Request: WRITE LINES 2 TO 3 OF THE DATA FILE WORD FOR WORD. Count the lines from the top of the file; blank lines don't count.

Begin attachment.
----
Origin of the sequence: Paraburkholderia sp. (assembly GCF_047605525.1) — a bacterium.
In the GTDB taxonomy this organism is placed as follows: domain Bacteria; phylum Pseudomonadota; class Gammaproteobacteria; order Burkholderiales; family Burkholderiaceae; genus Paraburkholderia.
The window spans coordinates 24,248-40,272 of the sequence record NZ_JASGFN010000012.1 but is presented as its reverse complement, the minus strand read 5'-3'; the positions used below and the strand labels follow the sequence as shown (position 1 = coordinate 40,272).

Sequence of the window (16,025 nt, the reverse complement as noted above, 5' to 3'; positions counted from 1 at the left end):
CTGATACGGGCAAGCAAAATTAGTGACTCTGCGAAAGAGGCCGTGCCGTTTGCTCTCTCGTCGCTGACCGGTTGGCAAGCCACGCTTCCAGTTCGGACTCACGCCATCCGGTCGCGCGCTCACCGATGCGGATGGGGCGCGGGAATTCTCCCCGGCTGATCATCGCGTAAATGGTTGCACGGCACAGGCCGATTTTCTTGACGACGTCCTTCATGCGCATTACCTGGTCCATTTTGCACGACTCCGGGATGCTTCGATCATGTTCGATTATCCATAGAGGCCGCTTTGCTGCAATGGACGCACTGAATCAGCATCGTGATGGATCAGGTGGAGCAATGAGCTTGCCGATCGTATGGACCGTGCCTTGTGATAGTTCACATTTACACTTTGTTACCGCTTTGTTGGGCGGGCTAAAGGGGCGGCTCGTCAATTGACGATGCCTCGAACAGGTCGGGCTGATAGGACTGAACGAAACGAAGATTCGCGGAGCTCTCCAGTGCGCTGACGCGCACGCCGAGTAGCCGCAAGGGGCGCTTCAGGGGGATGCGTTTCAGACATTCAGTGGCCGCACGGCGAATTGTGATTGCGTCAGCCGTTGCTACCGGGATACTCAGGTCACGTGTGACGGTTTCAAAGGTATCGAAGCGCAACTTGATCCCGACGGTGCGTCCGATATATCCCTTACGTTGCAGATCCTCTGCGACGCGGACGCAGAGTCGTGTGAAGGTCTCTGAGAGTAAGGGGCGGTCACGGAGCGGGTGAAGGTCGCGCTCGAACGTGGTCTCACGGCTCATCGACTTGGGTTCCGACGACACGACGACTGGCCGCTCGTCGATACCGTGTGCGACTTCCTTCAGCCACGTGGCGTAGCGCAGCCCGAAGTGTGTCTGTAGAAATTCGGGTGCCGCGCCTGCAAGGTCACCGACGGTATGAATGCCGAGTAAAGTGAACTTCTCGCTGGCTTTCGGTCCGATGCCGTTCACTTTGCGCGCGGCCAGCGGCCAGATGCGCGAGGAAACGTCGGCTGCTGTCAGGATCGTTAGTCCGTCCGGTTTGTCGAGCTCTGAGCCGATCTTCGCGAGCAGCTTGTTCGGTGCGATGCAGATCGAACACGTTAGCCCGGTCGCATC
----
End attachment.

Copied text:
In the GTDB taxonomy this organism is placed as follows: domain Bacteria; phylum Pseudomonadota; class Gammaproteobacteria; order Burkholderiales; family Burkholderiaceae; genus Paraburkholderia.
The window spans coordinates 24,248-40,272 of the sequence record NZ_JASGFN010000012.1 but is presented as its reverse complement, the minus strand read 5'-3'; the positions used below and the strand labels follow the sequence as shown (position 1 = coordinate 40,272).